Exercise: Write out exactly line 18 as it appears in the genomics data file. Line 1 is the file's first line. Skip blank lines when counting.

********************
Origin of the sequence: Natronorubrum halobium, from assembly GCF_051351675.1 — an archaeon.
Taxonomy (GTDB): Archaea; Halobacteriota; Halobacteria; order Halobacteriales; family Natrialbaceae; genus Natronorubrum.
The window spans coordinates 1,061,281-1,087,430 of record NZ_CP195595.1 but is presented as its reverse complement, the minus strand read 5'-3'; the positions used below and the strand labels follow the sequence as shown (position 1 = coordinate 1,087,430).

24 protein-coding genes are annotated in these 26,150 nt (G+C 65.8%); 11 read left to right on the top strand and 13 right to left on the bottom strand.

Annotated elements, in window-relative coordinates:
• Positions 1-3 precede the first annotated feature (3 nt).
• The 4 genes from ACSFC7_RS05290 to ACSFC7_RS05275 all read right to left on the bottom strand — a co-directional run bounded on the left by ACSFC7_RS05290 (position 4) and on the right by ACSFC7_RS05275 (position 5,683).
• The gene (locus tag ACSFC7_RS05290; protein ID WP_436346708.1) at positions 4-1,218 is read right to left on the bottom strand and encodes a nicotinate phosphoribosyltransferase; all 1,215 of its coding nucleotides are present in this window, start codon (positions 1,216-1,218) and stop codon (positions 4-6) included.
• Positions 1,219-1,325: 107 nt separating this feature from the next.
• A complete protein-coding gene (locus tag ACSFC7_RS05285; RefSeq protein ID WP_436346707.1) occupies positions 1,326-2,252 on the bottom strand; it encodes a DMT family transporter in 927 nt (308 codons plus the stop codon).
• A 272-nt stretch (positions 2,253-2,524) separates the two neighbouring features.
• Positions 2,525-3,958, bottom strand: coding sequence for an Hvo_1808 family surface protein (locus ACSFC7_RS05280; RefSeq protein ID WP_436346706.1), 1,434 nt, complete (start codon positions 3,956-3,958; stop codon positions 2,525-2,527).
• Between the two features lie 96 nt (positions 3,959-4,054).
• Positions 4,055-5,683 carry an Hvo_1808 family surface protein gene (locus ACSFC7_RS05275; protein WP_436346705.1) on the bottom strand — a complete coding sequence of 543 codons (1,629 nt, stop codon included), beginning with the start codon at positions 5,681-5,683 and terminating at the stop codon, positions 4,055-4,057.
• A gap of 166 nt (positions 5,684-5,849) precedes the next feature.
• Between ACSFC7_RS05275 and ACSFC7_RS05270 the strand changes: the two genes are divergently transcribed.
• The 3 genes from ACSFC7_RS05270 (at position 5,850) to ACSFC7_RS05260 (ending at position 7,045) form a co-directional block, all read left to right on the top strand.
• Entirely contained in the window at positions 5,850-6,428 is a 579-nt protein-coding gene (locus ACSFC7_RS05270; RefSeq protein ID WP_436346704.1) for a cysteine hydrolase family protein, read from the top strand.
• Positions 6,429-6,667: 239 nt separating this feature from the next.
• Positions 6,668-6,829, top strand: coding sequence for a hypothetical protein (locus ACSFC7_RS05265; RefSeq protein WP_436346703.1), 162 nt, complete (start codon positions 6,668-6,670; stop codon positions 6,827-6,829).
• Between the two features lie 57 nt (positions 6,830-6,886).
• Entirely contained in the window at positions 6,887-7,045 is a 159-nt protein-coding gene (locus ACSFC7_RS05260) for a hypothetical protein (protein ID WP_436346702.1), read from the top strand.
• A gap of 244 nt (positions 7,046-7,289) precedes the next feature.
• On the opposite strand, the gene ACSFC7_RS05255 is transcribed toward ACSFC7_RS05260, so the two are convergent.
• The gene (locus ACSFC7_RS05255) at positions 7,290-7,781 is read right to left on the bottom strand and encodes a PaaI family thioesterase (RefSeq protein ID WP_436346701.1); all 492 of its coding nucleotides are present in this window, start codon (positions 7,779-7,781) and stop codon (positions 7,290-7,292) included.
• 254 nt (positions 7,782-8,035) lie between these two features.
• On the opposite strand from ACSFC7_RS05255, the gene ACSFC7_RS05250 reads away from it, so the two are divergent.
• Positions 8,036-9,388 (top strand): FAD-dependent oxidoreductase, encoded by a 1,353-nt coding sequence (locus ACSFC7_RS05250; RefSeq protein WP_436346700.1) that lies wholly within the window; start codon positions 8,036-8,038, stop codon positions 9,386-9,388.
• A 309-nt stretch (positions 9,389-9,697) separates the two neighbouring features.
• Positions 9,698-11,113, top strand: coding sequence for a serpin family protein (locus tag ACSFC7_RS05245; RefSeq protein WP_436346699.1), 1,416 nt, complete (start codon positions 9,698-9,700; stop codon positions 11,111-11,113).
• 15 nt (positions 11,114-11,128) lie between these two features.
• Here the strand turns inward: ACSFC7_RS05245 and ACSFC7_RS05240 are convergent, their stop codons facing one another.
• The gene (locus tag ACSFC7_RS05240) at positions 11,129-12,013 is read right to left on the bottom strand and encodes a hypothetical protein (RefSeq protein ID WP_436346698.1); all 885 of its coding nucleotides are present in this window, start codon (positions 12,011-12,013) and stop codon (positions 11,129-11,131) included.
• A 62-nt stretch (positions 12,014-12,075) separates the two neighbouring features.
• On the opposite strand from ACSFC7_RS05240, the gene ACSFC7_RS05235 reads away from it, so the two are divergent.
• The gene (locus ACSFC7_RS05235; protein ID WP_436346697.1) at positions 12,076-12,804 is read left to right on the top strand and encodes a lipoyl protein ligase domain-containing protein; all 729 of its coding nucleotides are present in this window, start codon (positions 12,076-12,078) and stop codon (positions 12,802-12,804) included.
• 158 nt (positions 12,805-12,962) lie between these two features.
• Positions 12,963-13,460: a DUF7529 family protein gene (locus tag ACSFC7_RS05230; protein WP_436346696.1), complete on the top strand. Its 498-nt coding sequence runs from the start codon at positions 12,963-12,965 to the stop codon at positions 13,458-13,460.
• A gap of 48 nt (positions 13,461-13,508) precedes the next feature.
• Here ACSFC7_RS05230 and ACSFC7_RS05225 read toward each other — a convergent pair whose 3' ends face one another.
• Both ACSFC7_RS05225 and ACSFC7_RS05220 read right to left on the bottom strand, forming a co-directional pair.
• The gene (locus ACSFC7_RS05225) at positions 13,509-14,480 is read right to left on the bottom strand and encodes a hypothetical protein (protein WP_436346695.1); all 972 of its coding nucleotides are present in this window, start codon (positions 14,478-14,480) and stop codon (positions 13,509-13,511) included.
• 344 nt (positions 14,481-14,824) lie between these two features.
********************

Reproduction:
• Entirely contained in the window at positions 5,850-6,428 is a 579-nt protein-coding gene (locus ACSFC7_RS05270; RefSeq protein ID WP_436346704.1) for a cysteine hydrolase family protein, read from the top strand.